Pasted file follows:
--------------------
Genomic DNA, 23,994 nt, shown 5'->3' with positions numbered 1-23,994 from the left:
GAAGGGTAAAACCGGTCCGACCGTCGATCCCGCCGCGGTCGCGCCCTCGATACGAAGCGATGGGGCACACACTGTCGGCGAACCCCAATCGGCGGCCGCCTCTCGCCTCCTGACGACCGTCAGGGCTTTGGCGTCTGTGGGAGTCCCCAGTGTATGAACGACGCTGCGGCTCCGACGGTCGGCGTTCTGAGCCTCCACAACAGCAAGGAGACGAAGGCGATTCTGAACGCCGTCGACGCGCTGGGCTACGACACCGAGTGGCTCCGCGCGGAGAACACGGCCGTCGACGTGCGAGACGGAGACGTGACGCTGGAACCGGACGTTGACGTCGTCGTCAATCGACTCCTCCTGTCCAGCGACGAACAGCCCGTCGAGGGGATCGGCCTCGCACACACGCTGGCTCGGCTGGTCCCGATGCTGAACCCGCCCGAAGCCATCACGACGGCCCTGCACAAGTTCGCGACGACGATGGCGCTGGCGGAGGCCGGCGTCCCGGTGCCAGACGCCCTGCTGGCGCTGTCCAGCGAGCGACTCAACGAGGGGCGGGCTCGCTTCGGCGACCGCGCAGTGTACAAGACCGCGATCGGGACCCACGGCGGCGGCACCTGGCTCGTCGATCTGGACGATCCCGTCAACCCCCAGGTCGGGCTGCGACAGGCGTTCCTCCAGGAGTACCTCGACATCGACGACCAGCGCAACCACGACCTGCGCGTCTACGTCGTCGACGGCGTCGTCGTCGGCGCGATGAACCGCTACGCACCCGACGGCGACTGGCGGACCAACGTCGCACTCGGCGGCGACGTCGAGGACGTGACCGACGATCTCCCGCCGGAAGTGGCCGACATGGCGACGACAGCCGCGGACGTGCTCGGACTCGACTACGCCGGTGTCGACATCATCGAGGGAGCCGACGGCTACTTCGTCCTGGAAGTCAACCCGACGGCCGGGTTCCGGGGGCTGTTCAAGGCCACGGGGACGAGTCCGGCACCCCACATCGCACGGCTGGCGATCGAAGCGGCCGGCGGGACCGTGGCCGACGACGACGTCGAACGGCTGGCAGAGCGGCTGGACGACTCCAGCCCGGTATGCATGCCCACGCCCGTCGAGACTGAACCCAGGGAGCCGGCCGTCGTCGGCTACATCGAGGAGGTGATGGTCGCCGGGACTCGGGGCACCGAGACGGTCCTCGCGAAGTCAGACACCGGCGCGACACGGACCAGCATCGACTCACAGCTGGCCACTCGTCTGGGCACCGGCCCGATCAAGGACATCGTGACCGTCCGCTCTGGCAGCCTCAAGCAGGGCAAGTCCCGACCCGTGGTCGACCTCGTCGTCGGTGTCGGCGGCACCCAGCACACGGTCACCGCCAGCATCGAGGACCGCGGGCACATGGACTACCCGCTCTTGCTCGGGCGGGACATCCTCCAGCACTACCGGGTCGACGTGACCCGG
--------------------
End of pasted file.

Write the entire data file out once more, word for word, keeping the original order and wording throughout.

Genomic DNA, 23,994 nt, shown 5'->3' with positions numbered 1-23,994 from the left:
GAAGGGTAAAACCGGTCCGACCGTCGATCCCGCCGCGGTCGCGCCCTCGATACGAAGCGATGGGGCACACACTGTCGGCGAACCCCAATCGGCGGCCGCCTCTCGCCTCCTGACGACCGTCAGGGCTTTGGCGTCTGTGGGAGTCCCCAGTGTATGAACGACGCTGCGGCTCCGACGGTCGGCGTTCTGAGCCTCCACAACAGCAAGGAGACGAAGGCGATTCTGAACGCCGTCGACGCGCTGGGCTACGACACCGAGTGGCTCCGCGCGGAGAACACGGCCGTCGACGTGCGAGACGGAGACGTGACGCTGGAACCGGACGTTGACGTCGTCGTCAATCGACTCCTCCTGTCCAGCGACGAACAGCCCGTCGAGGGGATCGGCCTCGCACACACGCTGGCTCGGCTGGTCCCGATGCTGAACCCGCCCGAAGCCATCACGACGGCCCTGCACAAGTTCGCGACGACGATGGCGCTGGCGGAGGCCGGCGTCCCGGTGCCAGACGCCCTGCTGGCGCTGTCCAGCGAGCGACTCAACGAGGGGCGGGCTCGCTTCGGCGACCGCGCAGTGTACAAGACCGCGATCGGGACCCACGGCGGCGGCACCTGGCTCGTCGATCTGGACGATCCCGTCAACCCCCAGGTCGGGCTGCGACAGGCGTTCCTCCAGGAGTACCTCGACATCGACGACCAGCGCAACCACGACCTGCGCGTCTACGTCGTCGACGGCGTCGTCGTCGGCGCGATGAACCGCTACGCACCCGACGGCGACTGGCGGACCAACGTCGCACTCGGCGGCGACGTCGAGGACGTGACCGACGATCTCCCGCCGGAAGTGGCCGACATGGCGACGACAGCCGCGGACGTGCTCGGACTCGACTACGCCGGTGTCGACATCATCGAGGGAGCCGACGGCTACTTCGTCCTGGAAGTCAACCCGACGGCCGGGTTCCGGGGGCTGTTCAAGGCCACGGGGACGAGTCCGGCACCCCACATCGCACGGCTGGCGATCGAAGCGGCCGGCGGGACCGTGGCCGACGACGACGTCGAACGGCTGGCAGAGCGGCTGGACGACTCCAGCCCGGTATGCATGCCCACGCCCGTCGAGACTGAACCCAGGGAGCCGGCCGTCGTCGGCTACATCGAGGAGGTGATGGTCGCCGGGACTCGGGGCACCGAGACGGTCCTCGCGAAGTCAGACACCGGCGCGACACGGACCAGCATCGACTCACAGCTGGCCACTCGTCTGGGCACCGGCCCGATCAAGGACATCGTGACCGTCCGCTCTGGCAGCCTCAAGCAGGGCAAGTCCCGACCCGTGGTCGACCTCGTCGTCGGTGTCGGCGGCACCCAGCACACGGTCACCGCCAGCATCGAGGACCGCGGGCACATGGACTACCCGCTCTTGCTCGGGCGGGACATCCTCCAGCACTACCGGGTCGACGTGACCCGG